Equity & Diversity

Baltimore Program Gives Low-Income Students ‘STEPS’ to College Success

By Marva Hinton — November 11, 2016 4 min read
  • Save to favorites
  • Print

When you’re a good student in an underserved school, it’s easy to get lost.

That’s the premise driving a program that helps send students to college from Baltimore City Schools.

Building STEPS (Science Technology And Education Partnerships Inc.) works with high schools that primarily serve students from low-income families to identify those who have the potential to go to college with just a little help on key steps in the process like understanding how to apply for financial aid and how to write a successful college application essay.

The program is housed at Towson University and accepts students from nine of the city’s most-challenged high schools.

Building STEPS Executive Director Debra Hettleman said in those schools less than 10 percent of the students have a B- average or higher, and almost all of them qualify for free or reduced lunch.

“We know that within those schools there are students with a B average, and that everyone looks at those kids and says, ‘Oh, they’ll be fine. We’re going to focus on the other 90 percent,’ which in some ways, makes a lot of sense,” said Hettleman. “But the question remains what happens to those 10 percent of kids.”

Those are the students recruited to join the program. Students are accepted after completing an application and submitting their transcripts. They enter the program at the beginning of their junior years.

During the school year, these students participate in nine full-day junior seminars, which take place during class time. Building STEPS is considered to be co-curricular.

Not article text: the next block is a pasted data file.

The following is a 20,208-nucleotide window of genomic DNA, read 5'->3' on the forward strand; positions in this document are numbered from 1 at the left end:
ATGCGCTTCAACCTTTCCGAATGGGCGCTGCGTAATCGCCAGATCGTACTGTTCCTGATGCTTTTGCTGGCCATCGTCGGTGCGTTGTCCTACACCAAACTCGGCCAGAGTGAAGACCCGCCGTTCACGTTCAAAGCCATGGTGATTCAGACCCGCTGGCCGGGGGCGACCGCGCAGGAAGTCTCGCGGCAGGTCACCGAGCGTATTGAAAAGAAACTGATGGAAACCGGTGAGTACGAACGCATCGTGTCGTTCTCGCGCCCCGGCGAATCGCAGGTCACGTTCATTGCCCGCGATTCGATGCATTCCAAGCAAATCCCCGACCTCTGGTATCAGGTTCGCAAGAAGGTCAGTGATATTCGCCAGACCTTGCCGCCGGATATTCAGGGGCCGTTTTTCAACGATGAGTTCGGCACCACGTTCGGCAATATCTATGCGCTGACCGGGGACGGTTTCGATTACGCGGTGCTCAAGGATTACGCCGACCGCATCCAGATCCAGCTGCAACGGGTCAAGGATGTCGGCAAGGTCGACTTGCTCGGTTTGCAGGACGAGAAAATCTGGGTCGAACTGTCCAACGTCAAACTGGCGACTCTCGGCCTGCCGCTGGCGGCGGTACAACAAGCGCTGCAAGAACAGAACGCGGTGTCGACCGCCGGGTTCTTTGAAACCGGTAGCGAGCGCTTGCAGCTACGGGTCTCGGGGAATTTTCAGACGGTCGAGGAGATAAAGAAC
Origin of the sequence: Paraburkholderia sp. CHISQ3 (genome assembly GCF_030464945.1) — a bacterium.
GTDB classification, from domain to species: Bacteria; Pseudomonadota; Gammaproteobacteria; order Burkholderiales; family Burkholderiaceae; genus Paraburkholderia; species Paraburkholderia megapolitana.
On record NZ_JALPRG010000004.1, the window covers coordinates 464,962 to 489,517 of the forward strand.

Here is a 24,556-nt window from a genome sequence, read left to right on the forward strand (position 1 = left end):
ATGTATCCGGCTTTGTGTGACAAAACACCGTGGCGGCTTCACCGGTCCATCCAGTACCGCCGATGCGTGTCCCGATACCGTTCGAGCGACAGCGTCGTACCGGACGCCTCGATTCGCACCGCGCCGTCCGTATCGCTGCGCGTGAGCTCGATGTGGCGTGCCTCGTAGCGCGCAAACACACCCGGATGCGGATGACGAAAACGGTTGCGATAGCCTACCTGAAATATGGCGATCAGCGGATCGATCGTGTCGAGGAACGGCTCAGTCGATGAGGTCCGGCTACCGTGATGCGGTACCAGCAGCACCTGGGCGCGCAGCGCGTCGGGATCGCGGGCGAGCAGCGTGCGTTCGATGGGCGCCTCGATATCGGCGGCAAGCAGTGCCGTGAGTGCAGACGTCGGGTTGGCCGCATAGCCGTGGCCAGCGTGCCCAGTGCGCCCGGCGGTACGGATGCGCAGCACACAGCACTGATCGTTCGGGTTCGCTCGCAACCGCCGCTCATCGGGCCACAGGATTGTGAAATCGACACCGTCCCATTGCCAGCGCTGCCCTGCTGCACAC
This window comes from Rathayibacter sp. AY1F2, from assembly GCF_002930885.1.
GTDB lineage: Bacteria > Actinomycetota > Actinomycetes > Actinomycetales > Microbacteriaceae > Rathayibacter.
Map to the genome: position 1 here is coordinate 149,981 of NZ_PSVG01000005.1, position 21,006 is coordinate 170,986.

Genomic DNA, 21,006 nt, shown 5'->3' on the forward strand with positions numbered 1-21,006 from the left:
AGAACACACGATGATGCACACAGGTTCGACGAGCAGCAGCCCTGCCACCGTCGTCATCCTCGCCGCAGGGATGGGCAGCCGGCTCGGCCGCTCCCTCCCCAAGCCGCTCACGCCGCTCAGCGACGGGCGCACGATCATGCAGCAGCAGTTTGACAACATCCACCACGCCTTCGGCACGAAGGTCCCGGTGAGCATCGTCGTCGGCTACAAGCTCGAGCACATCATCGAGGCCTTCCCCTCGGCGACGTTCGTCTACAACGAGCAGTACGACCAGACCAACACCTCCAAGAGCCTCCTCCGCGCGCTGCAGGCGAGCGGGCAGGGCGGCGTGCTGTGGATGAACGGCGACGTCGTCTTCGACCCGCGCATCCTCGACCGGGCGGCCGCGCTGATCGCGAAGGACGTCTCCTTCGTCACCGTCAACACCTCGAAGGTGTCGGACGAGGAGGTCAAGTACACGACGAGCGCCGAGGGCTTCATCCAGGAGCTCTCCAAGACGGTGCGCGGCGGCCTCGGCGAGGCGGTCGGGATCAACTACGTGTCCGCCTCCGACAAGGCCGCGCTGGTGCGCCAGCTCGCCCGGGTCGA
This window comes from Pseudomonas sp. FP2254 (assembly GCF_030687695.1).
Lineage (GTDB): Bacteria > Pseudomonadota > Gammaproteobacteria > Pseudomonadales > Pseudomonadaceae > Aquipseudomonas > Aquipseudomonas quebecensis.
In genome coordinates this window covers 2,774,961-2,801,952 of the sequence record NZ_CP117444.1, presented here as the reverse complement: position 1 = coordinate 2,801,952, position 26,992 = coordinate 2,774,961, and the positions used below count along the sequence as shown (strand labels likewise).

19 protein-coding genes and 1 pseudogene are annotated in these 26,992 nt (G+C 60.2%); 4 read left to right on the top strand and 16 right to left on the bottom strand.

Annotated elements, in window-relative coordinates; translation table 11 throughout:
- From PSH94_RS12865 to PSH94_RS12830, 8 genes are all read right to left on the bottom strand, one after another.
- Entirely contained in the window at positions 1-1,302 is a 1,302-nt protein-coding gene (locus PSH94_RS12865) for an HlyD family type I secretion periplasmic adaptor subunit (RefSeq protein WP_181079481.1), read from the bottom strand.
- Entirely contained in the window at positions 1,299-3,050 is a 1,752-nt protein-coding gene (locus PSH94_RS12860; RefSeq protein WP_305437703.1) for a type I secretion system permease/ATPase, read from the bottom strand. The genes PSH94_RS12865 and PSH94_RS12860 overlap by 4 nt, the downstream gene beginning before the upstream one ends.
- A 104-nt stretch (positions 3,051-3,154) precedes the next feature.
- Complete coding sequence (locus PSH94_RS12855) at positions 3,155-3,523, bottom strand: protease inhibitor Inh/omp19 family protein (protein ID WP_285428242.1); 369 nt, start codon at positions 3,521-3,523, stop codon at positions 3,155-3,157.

The program picks up the students on seminar days and takes them to businesses in the Baltimore metropolitan area.

“The whole concept is to give our kids exposure to the whole breadth of careers in science and technology,” said Hettleman.

During the seminars, students meet people who work in science and technology, and the professionals explain to the students what it takes to be in their shoes. They also learn about professional etiquette, so things like how to shake hands and how to talk to your boss are covered.

During the summer, the program places the students in internships with tech companies. They work from Tuesday through Friday for minimum wage for companies they’re interested in. On Mondays, the students get together for all-day workshops.

Through the workshops, they receive SAT tutoring, career guidance and help writing college essays. Each student is assigned a personal writing adviser. The students also do community service and put together care packages for Building STEPS graduates who are in college.

Second-Year Curriculum

As seniors, these students attend five college workshops that cover things such as how to choose a college, how to apply, and what Hettleman calls “persistence work” about topics such as scheduling your time as a college student and how to make good decisions.

“We do a lot of work with how do you navigate freshman year, how are you going to make it work,” said Hettleman.

The program also meets with the students’ parents to explain the process of applying for financial aid, so they understand why information related to their income is required.

Eighty-five percent of the Building STEPS students are the first in their families to go to college, so this is often all new to everyone involved.

In April, all of the students bring their acceptance letters and their financial aid-award letters, and program leaders help them to decide which school would be best for them. The program also stands by them through the summer before college to make sure they’ve done things like submit their housing contract on time, and it continues to keep up with them the whole time they’re in college even if they encounter problems that prevent them from graduating on time.

Building STEPS checks on the students on campus, shows them where to find resources, and introduces them to other students there who are part of the program.

“We stick with them until they stop sticking with us,” said Hettleman.

Right now, the program is serving 140 high school students and 200 college students. Since Building STEPS began in 1995 it’s served about 400 students.

New After-School Program

This year, the program added an after-school component at two of the nine schools it serves to further supplement its work with students.

Students meet for one hour twice a month and receive additional college and career programming, which includes guided study and homework assistance, logic and organizational games and leadership and social skills training.